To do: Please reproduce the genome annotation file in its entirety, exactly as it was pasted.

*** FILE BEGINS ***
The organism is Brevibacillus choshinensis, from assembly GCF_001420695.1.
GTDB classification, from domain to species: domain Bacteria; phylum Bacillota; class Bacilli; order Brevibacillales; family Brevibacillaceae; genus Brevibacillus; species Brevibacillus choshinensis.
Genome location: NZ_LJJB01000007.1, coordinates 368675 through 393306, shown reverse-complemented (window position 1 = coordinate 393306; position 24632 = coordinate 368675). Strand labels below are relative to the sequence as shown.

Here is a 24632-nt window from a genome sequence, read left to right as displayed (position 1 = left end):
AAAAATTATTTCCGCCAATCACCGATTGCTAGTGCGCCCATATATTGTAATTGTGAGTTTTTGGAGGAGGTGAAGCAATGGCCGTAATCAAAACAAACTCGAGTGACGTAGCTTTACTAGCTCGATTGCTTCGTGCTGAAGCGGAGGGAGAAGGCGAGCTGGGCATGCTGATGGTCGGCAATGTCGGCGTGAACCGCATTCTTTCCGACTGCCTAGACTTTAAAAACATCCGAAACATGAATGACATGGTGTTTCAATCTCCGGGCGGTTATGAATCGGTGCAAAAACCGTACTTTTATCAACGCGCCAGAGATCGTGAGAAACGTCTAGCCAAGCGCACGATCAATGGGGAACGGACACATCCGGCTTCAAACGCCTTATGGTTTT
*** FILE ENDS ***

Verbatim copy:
The organism is Brevibacillus choshinensis, from assembly GCF_001420695.1.
GTDB classification, from domain to species: domain Bacteria; phylum Bacillota; class Bacilli; order Brevibacillales; family Brevibacillaceae; genus Brevibacillus; species Brevibacillus choshinensis.
Genome location: NZ_LJJB01000007.1, coordinates 368675 through 393306, shown reverse-complemented (window position 1 = coordinate 393306; position 24632 = coordinate 368675). Strand labels below are relative to the sequence as shown.

Here is a 24632-nt window from a genome sequence, read left to right as displayed (position 1 = left end):
AAAAATTATTTCCGCCAATCACCGATTGCTAGTGCGCCCATATATTGTAATTGTGAGTTTTTGGAGGAGGTGAAGCAATGGCCGTAATCAAAACAAACTCGAGTGACGTAGCTTTACTAGCTCGATTGCTTCGTGCTGAAGCGGAGGGAGAAGGCGAGCTGGGCATGCTGATGGTCGGCAATGTCGGCGTGAACCGCATTCTTTCCGACTGCCTAGACTTTAAAAACATCCGAAACATGAATGACATGGTGTTTCAATCTCCGGGCGGTTATGAATCGGTGCAAAAACCGTACTTTTATCAACGCGCCAGAGATCGTGAGAAACGTCTAGCCAAGCGCACGATCAATGGGGAACGGACACATCCGGCTTCAAACGCCTTATGGTTTT